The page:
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Circulation. 2014 Feb 11;129(6):643-59. doi: 10.1161/CIRCULATIONAHA.113.005925. Epub 2013 Nov 7.

Long-term coffee consumption and risk of cardiovascular disease: a systematic review and a dose-response meta-analysis of prospective cohort studies.

Author information

1
Departments of Nutrition (M.D., S.N.B., A.S., R.M.v.D., F.B.H.) and Epidemiology (F.B.H.), Harvard School of Public Health, Boston, MA; Saw Swee Hock School of Public Health and Department of Medicine, Yong Loo Lin School of Medicine, National University of Singapore and National University Health System, Singapore (R.M.v.D.); and Channing Division of Network Medicine, Brigham and Women's Hospital and Harvard Medical School, Boston, MA (F.B.H.).

Abstract

BACKGROUND:

Considerable controversy exists on the association between coffee consumption and cardiovascular disease (CVD) risk. A meta-analysis was performed to assess the dose-response relationship of long-term coffee consumption with CVD risk.

METHODS AND RESULTS:

PubMed and EMBASE were searched for prospective cohort studies of the relationship between coffee consumption and CVD risk, which included coronary heart disease, stroke, heart failure, and CVD mortality. Thirty-six studies were included with 1 279 804 participants and 36 352 CVD cases. A nonlinear relationship of coffee consumption with CVD risk was identified (P for heterogeneity=0.09, P for trend <0.001, P for nonlinearity <0.001). Compared with the lowest category of coffee consumption (median, 0 cups per day), the relative risk of CVD was 0.95 (95% confidence interval, 0.87-1.03) for the highest category (median, 5 cups per day) category, 0.85 (95% confidence interval, 0.80-0.90) for the second highest category (median, 3.5 cups per day), and 0.89 (95% confidence interval, 0.84-0.94) for the third highest category (median, 1.5 cups per day). Looking at separate outcomes, coffee consumption was nonlinearly associated with both coronary heart disease (P for heterogeneity=0.001, P for trend <0.001, P for nonlinearity <0.001) and stroke (P for heterogeneity=0.07, P for trend <0.001, P for nonlinearity <0.001; P for trend differences >0.05) risks.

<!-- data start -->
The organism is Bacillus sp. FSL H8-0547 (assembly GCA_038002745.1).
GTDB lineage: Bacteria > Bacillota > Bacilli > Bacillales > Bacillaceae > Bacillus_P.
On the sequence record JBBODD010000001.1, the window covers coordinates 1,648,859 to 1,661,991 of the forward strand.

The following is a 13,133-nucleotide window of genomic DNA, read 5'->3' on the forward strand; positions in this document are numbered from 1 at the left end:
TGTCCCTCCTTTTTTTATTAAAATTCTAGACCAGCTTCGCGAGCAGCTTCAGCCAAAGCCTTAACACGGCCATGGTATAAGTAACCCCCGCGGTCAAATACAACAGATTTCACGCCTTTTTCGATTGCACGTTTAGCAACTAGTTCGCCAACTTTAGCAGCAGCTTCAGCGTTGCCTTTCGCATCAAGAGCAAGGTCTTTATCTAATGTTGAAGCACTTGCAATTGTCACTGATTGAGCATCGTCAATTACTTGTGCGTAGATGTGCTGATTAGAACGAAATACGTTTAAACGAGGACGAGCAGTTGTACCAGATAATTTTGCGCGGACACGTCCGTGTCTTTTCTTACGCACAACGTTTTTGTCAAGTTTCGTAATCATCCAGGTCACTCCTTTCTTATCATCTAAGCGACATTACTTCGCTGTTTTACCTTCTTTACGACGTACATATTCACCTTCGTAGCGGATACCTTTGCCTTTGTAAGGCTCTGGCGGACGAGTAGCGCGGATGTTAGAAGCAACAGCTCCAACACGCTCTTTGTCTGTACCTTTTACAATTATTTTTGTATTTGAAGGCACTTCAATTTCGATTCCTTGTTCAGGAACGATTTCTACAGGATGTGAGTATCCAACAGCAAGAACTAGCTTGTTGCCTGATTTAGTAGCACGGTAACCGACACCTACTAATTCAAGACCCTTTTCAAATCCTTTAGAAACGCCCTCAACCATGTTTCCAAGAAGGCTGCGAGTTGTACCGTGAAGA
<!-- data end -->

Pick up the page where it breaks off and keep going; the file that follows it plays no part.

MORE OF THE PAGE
CONCLUSIONS:

A nonlinear association between coffee consumption and CVD risk was observed in this meta-analysis. Moderate coffee consumption was inversely significantly associated with CVD risk, with the lowest CVD risk at 3 to 5 cups per day, and heavy coffee consumption was not associated with elevated CVD risk.

KEYWORDS:

cardiovascular diseases; coffee; meta-analysis

PMID:
24201300
PMCID:
PMC3945962
DOI:
10.1161/CIRCULATIONAHA.113.005925
[Indexed for MEDLINE]
Free PMC Article

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